If you’ve read some of my previous pieces on the home security market, you’d know that I and many others see Alarm.com as a pivotal company in the slow-motion reinvention of the home security market. While DIY products like Piper get much of the press, Alarm.com has driven significant change with over 2 million consumers using the company's security and managed smart home offerings through its various partners.
But while Alarm.com is in large part responsible for pioneering a shift away from older non-cloud based central monitoring solutions towards a more modern cloud-based security and smart home market, there are some signs that this ‘phase one’ company could hit some bumps down the road.
The first sign for me of potential trouble was the announcement of Icontrol One, a directly competitive offering from Icontrol aimed at the independent dealers where Alarm.com has thrived. No doubt, with the 2G sunset on the horizon, there is an impending platform battle as Alarm.com and Icontrol (among others) battle for those panels and RMR of about 4 million consumers that need to see their panels transitioned over the next 4 years.
As I thought what Icontrol’s entry might mean to Alarm.com, I started to think about other less obvious market transitions that could impact Alarm.com. The most significant could be moves by large central monitoring and security companies towards bringing more technology in-house.
One example is Vivint. Vivint, one of the country’s fastest growing managed smart security service providers, has built much of its initial success installing panels connected the the Alarm.com cloud. However, the company announced their own Vivint Sky smart home platform in June 2014, which appears to have its own proprietary cloud powering much of the functionality behind a Vivint-designed panel.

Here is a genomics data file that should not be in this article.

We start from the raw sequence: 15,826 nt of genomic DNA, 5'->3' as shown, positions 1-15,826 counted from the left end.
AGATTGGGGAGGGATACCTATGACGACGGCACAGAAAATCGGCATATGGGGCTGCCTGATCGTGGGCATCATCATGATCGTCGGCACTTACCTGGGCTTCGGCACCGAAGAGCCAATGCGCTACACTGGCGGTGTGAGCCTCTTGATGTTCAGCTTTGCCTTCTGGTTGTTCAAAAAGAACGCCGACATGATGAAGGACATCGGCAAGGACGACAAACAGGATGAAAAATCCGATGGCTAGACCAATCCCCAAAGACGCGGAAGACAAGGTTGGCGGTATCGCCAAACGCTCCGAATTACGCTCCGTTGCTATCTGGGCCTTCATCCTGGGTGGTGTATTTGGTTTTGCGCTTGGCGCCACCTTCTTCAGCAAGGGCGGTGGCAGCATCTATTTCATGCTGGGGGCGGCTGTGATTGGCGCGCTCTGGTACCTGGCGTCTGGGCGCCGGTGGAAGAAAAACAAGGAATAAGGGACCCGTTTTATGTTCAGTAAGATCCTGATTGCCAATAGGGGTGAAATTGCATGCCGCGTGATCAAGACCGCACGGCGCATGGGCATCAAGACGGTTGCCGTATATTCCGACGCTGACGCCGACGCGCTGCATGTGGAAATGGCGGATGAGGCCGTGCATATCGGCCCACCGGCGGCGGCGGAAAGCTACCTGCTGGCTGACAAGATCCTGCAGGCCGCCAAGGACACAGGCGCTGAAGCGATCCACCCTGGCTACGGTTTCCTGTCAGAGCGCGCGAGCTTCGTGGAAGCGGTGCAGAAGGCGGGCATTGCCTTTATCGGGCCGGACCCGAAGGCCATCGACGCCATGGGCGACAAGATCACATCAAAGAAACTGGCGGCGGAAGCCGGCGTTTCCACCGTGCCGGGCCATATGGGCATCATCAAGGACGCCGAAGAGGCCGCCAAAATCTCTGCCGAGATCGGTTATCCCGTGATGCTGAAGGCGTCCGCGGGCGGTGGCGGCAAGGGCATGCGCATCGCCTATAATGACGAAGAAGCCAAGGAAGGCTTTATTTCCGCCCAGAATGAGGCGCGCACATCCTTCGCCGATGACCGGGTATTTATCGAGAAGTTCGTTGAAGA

And then there’s Monitronics, an early partner of Alarm.com and has been responsible for much of the smart home/security cloud company’s growth. Just in the past month, Monitronics acquired DIY-install/central monitored security company in Livewatch, a sign that the company is clearly thinking about expanding its channel and offerings. While Livewatch isn’t an answer for Alarm.com, it does represent a possible sign that the company is looking at how it can continue to reinvent itself and its offerings over time with infusions of new technology and business models.
Certainly I don’t think every partner of Alarm.com is ready to move on. Frontpoint, continuously ranked among the top security companies in the US, is a dedicated Alarm.com partner, requiring any new customer install to by powered by the platform.
That said, often the natural course of a market evolution is for companies to partner with a technology provider in the initial stages of a market transition and, over time, develop expertise in-house or acquire it.
There's also a strong financial motivation, as a partner of Alarm.com is likely to see a significant percentage of the recurring monthly revenues (RMR) it takes in every month to go out the door in the form of a check to Alarm.com. Of course, such a motivation to explore alternatives is true not just for partners of Alarm.com, but for any company that uses an underlying service-enabling platforms (including customers of Icontrol such as Comcast or ADT).
Will it happen? I can’t say definitively. But given the long term move in home security to own more of the “technology stack” among the big consumer-facing service providers, it’s something to keep an eye on.